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    Epilepsy and Blood Testing

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    There are a number of blood tests that may be recommended as part of your epilepsy diagnosis and treatment.

    Epilepsy and the Complete Blood Count

    As part of your epilepsy treatment, your doctor may order a complete blood count (CBC). A CBC helps the doctor establish a baseline and can identify infections, allergies, and other abnormalities that may affect the choice of appropriate anticonvulsant medication(s) and help to monitor the possible drug-induced side effects in the future. The CBC measures (among other things):

    • The number of red blood cells (which carry oxygen from the lungs throughout the body)
    • The number of white blood cells (which fight infection)
    • Platelets (which help the blood clot in case of a injury or bleeding)
    • Hemoglobin (the substance in red blood cells that carries oxygen)
    • Hematocrit (the percentage of blood that is made up of red blood cells)
    • Mean corpuscular volume (size of the red blood cells)

    Epilepsy and the Chemistry Panel

    Another important blood test is known as a chemistry panel. This test includes an evaluation of sodium, potassium, and blood sugar levels. Kidney and liver function tests are also often included, in what is known as a complete metabolic panel. This test will help your doctor identify conditions such as electrolyte (such as sodium) imbalances, kidney or liver damage, and diabetes, which may either be causing your seizures or may affect the choice of the appropriate anticonvulsant medications prescribed for you (including the doses needed).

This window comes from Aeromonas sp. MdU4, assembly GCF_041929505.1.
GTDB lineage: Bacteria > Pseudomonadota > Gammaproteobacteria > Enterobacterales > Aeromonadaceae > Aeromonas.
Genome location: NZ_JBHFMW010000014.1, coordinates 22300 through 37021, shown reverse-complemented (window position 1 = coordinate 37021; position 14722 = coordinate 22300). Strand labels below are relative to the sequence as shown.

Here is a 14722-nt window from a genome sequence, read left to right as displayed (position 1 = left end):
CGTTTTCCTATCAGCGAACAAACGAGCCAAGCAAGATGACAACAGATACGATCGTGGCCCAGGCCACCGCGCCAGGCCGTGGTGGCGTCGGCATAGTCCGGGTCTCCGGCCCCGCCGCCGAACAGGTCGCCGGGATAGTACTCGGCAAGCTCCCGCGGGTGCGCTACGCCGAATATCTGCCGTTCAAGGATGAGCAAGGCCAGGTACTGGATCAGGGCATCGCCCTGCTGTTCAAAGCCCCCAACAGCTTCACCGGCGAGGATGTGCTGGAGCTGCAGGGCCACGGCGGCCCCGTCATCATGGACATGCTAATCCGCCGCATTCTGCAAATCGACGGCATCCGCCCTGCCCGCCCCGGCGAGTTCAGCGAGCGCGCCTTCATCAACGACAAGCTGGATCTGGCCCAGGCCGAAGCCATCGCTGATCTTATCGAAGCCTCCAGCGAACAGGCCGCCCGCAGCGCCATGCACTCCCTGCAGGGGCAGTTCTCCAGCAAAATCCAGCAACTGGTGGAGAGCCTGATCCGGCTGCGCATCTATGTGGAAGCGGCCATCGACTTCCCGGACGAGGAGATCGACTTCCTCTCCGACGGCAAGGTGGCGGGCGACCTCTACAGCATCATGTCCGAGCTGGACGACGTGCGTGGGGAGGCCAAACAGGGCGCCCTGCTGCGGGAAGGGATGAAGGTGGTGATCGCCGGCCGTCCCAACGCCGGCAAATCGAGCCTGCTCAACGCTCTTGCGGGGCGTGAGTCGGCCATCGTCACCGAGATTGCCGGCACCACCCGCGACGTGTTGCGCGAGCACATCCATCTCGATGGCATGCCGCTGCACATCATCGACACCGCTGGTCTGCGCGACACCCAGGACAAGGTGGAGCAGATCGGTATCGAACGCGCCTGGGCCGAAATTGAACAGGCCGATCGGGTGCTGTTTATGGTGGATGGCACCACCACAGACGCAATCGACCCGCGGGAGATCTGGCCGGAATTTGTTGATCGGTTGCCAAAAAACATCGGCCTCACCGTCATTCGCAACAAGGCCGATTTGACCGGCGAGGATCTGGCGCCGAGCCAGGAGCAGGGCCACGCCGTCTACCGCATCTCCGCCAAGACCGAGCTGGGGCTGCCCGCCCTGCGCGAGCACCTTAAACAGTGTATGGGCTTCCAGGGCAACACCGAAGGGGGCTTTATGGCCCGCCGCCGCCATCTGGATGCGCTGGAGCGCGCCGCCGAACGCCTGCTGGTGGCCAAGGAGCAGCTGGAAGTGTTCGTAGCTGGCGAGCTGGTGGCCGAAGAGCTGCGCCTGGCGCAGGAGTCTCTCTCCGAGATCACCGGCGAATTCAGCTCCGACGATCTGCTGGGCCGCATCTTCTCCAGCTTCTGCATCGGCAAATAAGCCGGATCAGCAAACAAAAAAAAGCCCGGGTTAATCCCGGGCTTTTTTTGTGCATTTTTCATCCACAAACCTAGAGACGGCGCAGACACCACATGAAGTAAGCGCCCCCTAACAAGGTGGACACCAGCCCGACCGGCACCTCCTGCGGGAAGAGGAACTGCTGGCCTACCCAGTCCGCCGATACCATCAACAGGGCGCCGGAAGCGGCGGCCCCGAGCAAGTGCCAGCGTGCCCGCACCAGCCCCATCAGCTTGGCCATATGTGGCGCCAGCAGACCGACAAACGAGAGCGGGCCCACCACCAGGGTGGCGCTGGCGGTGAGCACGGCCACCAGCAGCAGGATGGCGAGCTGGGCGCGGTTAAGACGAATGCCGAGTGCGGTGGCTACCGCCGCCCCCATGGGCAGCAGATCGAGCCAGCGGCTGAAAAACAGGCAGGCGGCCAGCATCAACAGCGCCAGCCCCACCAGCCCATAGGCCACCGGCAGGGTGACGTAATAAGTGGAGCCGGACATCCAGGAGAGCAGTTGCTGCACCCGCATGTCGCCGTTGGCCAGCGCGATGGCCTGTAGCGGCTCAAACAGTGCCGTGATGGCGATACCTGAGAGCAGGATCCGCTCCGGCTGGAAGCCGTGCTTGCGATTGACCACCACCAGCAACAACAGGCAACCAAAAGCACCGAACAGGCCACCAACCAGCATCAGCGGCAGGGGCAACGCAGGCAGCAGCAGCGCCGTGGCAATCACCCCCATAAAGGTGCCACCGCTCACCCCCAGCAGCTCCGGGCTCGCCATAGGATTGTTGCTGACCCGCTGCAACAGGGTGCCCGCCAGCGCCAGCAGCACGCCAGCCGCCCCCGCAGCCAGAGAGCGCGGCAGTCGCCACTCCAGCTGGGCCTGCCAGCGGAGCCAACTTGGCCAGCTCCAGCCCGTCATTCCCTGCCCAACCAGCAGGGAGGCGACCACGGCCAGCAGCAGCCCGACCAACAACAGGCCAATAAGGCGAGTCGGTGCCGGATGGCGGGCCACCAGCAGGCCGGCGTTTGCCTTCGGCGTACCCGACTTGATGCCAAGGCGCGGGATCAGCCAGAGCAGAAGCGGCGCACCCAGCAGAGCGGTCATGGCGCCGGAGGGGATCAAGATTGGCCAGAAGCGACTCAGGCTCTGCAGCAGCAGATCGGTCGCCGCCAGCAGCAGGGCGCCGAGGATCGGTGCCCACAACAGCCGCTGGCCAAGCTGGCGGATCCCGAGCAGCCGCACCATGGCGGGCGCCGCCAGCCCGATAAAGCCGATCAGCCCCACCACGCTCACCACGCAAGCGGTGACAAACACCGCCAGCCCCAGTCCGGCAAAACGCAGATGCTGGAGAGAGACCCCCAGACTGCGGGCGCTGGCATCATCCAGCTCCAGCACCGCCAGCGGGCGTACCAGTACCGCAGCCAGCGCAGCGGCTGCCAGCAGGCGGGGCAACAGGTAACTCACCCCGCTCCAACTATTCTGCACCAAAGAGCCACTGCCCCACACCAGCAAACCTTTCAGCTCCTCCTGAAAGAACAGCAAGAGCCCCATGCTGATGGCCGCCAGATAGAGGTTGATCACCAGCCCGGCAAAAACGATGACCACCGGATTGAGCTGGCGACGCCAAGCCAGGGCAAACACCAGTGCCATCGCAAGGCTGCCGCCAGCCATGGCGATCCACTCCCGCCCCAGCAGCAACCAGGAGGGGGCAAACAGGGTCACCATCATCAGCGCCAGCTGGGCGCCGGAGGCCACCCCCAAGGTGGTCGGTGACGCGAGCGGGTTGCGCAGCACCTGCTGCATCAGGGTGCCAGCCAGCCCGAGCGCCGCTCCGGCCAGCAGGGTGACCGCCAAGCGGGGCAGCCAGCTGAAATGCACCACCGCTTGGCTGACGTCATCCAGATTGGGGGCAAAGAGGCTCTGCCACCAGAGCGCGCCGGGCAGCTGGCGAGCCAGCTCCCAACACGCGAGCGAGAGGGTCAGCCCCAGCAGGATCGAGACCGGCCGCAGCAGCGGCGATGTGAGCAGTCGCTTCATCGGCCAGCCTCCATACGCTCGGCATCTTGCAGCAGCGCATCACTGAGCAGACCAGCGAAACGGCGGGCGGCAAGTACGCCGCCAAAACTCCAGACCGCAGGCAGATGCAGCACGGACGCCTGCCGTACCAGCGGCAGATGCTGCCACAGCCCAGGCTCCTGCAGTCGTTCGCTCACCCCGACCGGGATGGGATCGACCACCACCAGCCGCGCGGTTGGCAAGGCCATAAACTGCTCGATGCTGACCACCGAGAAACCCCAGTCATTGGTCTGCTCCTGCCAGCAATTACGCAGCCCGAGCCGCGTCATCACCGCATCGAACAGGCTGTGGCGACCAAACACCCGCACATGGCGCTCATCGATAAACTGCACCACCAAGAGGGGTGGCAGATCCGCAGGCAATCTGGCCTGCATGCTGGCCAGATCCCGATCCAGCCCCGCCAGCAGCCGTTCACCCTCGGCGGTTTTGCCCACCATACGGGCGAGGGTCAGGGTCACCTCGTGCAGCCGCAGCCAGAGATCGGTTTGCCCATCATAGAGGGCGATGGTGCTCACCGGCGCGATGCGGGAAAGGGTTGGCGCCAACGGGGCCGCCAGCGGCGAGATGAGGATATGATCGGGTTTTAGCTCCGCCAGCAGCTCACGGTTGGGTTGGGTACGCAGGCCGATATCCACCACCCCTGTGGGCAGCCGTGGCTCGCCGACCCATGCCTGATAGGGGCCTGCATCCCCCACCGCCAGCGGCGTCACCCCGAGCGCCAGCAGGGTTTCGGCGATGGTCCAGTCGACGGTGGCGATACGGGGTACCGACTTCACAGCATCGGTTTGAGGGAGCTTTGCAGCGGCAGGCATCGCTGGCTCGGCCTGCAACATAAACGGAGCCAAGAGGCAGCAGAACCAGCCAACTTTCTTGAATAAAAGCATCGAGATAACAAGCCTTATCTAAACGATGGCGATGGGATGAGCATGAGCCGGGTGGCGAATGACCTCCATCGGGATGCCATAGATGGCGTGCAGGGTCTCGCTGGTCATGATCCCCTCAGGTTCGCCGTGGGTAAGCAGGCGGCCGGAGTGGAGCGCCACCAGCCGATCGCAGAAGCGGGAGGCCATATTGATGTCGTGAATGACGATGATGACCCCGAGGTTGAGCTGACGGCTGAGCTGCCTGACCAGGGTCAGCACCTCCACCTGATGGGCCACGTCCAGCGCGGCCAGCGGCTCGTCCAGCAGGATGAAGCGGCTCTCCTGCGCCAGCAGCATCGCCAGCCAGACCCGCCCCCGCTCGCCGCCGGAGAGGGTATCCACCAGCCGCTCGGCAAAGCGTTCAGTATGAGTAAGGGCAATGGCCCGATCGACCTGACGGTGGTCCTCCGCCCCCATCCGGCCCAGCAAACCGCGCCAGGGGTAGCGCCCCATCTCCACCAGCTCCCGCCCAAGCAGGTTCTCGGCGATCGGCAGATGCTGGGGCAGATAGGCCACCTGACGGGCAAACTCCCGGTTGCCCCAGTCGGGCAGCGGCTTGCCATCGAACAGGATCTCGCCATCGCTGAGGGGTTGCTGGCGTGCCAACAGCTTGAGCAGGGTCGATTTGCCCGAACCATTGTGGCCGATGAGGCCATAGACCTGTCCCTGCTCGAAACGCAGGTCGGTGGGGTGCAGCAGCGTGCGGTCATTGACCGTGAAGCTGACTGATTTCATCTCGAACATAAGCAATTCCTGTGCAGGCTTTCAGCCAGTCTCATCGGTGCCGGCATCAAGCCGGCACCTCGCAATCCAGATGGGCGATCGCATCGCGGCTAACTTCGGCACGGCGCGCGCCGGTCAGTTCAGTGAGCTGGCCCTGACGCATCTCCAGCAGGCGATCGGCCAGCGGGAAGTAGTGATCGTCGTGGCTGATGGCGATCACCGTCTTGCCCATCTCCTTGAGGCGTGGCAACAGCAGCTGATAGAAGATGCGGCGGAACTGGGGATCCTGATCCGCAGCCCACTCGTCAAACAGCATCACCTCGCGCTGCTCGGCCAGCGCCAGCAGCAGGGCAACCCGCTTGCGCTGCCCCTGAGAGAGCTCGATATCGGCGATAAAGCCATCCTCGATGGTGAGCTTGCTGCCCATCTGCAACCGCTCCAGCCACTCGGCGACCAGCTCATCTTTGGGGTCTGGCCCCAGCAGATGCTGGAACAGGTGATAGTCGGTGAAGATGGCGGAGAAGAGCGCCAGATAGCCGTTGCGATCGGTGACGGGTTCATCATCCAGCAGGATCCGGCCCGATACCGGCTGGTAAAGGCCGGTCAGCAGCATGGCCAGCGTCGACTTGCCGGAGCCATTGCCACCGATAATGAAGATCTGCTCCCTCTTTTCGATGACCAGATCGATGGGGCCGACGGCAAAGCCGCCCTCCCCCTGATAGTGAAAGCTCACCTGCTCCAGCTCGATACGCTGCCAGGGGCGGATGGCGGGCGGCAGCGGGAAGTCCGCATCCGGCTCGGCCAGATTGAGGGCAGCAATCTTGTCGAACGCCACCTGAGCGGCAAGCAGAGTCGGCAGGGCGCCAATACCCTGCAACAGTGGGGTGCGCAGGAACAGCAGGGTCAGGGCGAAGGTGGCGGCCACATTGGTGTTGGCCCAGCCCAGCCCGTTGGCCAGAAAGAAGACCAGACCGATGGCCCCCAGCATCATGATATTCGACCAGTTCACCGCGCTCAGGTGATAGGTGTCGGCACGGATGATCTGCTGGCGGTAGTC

Epilepsy and Other Blood Tests

    Your doctor may decide to run various other blood tests, including blood levels of medications you may be taking for seizure control. These tests are most often ordered when seizures continue to occur or when drug-induced side effects are suspected.

    How Are the Tests Performed?

    The blood is drawn by a nurse or technician. He or she places a tourniquet on your arm to restrict the blood flow through the vein (which makes the vein bigger), cleans your arm with an antiseptic, and then inserts a needle into the vein. The blood is collected in one or two vials and the tourniquet is released. After the needle is removed, the nurse or technician will put a bandage on your arm.

    Why Are the Tests Performed?

    In the case of epilepsy, blood tests such as a CBC and chemistry panel help your doctor assess your overall health and identify conditions such as infections, anemia, or diabetes that may be triggering the seizures. Blood tests may also help identify conditions such as kidney or liver damage that may affect your treatment and to monitor for the possible occurrence of medication-induced side effects.

    WebMD Medical Reference

    Reviewed by Neil Lava, MD on July 24, 2016
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